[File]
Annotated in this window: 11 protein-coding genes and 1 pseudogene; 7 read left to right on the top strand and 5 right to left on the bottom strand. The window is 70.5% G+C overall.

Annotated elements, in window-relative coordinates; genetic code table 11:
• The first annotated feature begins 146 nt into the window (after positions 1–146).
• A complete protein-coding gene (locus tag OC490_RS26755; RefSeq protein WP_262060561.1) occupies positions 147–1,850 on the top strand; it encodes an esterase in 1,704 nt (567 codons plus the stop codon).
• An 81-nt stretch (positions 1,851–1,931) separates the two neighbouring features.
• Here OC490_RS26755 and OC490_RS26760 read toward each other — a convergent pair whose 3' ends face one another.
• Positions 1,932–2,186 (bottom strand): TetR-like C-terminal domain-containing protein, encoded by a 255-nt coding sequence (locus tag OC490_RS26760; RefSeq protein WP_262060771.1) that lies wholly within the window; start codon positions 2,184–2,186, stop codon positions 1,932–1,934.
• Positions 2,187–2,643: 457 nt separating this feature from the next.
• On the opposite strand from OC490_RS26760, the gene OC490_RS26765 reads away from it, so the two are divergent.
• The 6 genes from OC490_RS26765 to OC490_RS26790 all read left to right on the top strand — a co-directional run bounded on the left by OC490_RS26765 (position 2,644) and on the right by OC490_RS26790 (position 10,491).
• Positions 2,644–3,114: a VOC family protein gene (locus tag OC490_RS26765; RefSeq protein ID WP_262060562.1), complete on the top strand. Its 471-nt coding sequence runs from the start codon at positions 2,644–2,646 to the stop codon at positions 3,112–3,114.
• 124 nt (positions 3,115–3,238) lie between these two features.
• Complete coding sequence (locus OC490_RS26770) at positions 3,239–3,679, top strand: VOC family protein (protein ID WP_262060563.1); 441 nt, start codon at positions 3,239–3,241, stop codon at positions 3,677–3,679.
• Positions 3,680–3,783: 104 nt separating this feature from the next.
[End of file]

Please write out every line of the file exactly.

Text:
Annotated in this window: 11 protein-coding genes and 1 pseudogene; 7 read left to right on the top strand and 5 right to left on the bottom strand. The window is 70.5% G+C overall.

Annotated elements, in window-relative coordinates; genetic code table 11:
• The first annotated feature begins 146 nt into the window (after positions 1–146).
• A complete protein-coding gene (locus tag OC490_RS26755; RefSeq protein WP_262060561.1) occupies positions 147–1,850 on the top strand; it encodes an esterase in 1,704 nt (567 codons plus the stop codon).
• An 81-nt stretch (positions 1,851–1,931) separates the two neighbouring features.
• Here OC490_RS26755 and OC490_RS26760 read toward each other — a convergent pair whose 3' ends face one another.
• Positions 1,932–2,186 (bottom strand): TetR-like C-terminal domain-containing protein, encoded by a 255-nt coding sequence (locus tag OC490_RS26760; RefSeq protein WP_262060771.1) that lies wholly within the window; start codon positions 2,184–2,186, stop codon positions 1,932–1,934.
• Positions 2,187–2,643: 457 nt separating this feature from the next.
• On the opposite strand from OC490_RS26760, the gene OC490_RS26765 reads away from it, so the two are divergent.
• The 6 genes from OC490_RS26765 to OC490_RS26790 all read left to right on the top strand — a co-directional run bounded on the left by OC490_RS26765 (position 2,644) and on the right by OC490_RS26790 (position 10,491).
• Positions 2,644–3,114: a VOC family protein gene (locus tag OC490_RS26765; RefSeq protein ID WP_262060562.1), complete on the top strand. Its 471-nt coding sequence runs from the start codon at positions 2,644–2,646 to the stop codon at positions 3,112–3,114.
• 124 nt (positions 3,115–3,238) lie between these two features.
• Complete coding sequence (locus OC490_RS26770) at positions 3,239–3,679, top strand: VOC family protein (protein ID WP_262060563.1); 441 nt, start codon at positions 3,239–3,241, stop codon at positions 3,677–3,679.
• Positions 3,680–3,783: 104 nt separating this feature from the next.